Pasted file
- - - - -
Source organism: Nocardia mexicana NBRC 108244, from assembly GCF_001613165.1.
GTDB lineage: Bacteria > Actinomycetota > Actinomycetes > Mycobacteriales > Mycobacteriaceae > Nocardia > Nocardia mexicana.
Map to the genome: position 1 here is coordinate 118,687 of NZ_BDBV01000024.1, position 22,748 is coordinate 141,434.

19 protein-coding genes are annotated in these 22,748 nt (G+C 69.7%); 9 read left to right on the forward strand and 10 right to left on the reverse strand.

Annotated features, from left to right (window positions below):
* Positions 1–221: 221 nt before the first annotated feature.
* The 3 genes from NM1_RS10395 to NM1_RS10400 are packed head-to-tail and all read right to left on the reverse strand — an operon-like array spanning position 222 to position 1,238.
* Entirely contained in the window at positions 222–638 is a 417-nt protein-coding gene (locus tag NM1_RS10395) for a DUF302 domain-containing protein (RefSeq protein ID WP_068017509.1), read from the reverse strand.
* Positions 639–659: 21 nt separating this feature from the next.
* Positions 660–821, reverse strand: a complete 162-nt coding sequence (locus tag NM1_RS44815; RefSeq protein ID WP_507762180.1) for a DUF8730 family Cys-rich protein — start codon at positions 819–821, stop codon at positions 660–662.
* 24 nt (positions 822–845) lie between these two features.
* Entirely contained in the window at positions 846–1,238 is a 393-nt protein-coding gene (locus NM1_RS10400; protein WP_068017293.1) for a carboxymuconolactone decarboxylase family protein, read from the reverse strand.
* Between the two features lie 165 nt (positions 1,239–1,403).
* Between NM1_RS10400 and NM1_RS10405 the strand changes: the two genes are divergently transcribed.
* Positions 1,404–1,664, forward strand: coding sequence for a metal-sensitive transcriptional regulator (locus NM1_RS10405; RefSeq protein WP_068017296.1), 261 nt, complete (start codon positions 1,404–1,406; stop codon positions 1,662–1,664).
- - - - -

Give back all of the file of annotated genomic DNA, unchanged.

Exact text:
Source organism: Nocardia mexicana NBRC 108244, from assembly GCF_001613165.1.
GTDB lineage: Bacteria > Actinomycetota > Actinomycetes > Mycobacteriales > Mycobacteriaceae > Nocardia > Nocardia mexicana.
Map to the genome: position 1 here is coordinate 118,687 of NZ_BDBV01000024.1, position 22,748 is coordinate 141,434.

19 protein-coding genes are annotated in these 22,748 nt (G+C 69.7%); 9 read left to right on the forward strand and 10 right to left on the reverse strand.

Annotated features, from left to right (window positions below):
* Positions 1–221: 221 nt before the first annotated feature.
* The 3 genes from NM1_RS10395 to NM1_RS10400 are packed head-to-tail and all read right to left on the reverse strand — an operon-like array spanning position 222 to position 1,238.
* Entirely contained in the window at positions 222–638 is a 417-nt protein-coding gene (locus tag NM1_RS10395) for a DUF302 domain-containing protein (RefSeq protein ID WP_068017509.1), read from the reverse strand.
* Positions 639–659: 21 nt separating this feature from the next.
* Positions 660–821, reverse strand: a complete 162-nt coding sequence (locus tag NM1_RS44815; RefSeq protein ID WP_507762180.1) for a DUF8730 family Cys-rich protein — start codon at positions 819–821, stop codon at positions 660–662.
* 24 nt (positions 822–845) lie between these two features.
* Entirely contained in the window at positions 846–1,238 is a 393-nt protein-coding gene (locus NM1_RS10400; protein WP_068017293.1) for a carboxymuconolactone decarboxylase family protein, read from the reverse strand.
* Between the two features lie 165 nt (positions 1,239–1,403).
* Between NM1_RS10400 and NM1_RS10405 the strand changes: the two genes are divergently transcribed.
* Positions 1,404–1,664, forward strand: coding sequence for a metal-sensitive transcriptional regulator (locus NM1_RS10405; RefSeq protein WP_068017296.1), 261 nt, complete (start codon positions 1,404–1,406; stop codon positions 1,662–1,664).